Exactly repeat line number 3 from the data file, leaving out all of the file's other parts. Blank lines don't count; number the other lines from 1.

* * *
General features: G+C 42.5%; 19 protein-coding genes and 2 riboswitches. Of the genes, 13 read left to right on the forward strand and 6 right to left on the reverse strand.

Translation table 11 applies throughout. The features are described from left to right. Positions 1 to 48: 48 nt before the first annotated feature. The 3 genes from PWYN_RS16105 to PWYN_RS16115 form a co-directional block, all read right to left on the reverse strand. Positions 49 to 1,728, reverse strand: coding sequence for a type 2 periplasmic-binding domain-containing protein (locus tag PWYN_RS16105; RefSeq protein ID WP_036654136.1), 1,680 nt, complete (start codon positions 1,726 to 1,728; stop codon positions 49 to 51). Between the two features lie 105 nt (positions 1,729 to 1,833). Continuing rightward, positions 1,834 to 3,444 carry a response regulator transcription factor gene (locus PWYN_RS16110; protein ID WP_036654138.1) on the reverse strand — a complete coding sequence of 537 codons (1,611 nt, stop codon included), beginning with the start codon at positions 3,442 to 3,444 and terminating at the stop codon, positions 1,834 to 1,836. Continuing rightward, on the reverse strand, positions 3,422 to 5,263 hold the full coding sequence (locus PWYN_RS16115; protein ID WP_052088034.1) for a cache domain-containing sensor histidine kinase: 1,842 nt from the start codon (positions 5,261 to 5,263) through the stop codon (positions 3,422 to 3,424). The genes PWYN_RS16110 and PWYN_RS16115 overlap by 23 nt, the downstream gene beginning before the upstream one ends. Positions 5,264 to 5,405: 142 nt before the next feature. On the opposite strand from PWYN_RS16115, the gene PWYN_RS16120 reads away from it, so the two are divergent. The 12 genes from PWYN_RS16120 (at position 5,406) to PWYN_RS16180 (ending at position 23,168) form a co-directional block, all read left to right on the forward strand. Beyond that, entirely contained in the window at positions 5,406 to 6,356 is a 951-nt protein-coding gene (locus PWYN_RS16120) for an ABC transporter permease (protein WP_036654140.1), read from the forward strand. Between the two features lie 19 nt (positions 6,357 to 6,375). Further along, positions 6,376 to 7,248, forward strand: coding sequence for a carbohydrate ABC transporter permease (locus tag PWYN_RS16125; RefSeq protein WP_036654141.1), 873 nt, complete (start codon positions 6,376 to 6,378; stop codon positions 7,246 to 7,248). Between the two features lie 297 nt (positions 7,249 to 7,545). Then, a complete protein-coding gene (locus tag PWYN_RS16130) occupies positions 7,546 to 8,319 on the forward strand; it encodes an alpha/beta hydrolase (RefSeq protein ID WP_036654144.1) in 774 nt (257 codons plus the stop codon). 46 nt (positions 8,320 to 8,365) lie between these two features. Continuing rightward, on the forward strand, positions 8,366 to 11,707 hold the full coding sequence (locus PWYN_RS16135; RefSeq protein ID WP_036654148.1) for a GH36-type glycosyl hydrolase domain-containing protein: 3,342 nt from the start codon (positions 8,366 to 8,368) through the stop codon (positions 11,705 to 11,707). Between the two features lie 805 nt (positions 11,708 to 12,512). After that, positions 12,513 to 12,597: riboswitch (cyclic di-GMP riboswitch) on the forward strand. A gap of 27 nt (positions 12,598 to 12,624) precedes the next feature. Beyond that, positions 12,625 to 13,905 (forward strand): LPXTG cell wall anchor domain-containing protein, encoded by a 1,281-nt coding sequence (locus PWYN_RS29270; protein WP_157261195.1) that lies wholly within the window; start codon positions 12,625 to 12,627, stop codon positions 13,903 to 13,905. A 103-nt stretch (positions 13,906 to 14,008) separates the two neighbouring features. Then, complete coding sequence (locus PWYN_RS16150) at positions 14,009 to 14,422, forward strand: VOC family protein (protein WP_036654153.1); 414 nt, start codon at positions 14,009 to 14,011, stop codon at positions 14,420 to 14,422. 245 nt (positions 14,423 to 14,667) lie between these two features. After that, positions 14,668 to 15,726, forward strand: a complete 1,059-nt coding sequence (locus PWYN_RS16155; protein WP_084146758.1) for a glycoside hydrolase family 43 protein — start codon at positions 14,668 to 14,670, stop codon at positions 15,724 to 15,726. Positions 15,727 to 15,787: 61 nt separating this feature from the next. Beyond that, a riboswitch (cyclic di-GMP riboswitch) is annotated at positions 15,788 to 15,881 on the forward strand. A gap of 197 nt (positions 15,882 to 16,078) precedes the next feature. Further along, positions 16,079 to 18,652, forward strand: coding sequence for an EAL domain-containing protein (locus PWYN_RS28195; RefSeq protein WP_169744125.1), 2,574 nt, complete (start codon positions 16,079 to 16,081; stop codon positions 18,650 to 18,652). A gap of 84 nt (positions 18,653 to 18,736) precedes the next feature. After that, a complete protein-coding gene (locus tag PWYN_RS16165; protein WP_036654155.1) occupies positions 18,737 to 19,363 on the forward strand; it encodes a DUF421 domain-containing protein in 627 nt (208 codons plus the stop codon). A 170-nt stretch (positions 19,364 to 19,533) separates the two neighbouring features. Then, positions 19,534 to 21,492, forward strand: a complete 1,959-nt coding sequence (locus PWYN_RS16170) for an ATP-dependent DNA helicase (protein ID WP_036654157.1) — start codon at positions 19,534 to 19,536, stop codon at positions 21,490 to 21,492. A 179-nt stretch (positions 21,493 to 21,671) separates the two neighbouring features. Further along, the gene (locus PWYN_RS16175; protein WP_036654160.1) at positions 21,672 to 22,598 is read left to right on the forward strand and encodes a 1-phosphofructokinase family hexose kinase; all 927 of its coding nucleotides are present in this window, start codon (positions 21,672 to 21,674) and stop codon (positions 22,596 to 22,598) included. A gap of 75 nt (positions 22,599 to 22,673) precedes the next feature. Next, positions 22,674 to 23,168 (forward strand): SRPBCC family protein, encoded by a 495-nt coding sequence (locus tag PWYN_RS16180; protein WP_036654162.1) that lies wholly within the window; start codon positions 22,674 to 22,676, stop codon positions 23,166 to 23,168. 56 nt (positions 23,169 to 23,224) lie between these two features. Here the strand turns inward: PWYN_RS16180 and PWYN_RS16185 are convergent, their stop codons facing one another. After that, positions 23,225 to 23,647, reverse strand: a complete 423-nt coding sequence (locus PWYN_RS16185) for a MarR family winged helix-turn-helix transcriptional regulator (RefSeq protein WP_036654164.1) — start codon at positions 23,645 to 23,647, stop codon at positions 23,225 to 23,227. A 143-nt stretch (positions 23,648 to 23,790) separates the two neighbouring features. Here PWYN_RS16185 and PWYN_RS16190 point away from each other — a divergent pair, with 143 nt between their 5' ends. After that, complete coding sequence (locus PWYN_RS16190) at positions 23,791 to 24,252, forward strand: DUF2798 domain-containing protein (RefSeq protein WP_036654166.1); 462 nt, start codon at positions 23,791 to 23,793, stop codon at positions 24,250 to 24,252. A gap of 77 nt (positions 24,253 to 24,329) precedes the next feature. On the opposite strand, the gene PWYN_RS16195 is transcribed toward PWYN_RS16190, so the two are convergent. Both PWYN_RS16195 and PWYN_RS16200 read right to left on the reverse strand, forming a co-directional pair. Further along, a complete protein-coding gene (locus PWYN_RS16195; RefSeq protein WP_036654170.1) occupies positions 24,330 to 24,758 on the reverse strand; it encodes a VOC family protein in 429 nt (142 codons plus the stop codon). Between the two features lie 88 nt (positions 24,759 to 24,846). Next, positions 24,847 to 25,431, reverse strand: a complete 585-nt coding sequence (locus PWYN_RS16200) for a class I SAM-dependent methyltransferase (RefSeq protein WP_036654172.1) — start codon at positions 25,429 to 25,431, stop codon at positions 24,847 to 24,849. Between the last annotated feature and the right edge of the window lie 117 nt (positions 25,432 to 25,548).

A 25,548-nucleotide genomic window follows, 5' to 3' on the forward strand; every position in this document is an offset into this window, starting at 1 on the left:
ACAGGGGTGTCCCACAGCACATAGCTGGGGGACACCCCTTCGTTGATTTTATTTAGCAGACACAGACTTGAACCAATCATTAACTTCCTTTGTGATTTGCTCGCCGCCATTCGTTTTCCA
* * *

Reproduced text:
A 25,548-nucleotide genomic window follows, 5' to 3' on the forward strand; every position in this document is an offset into this window, starting at 1 on the left: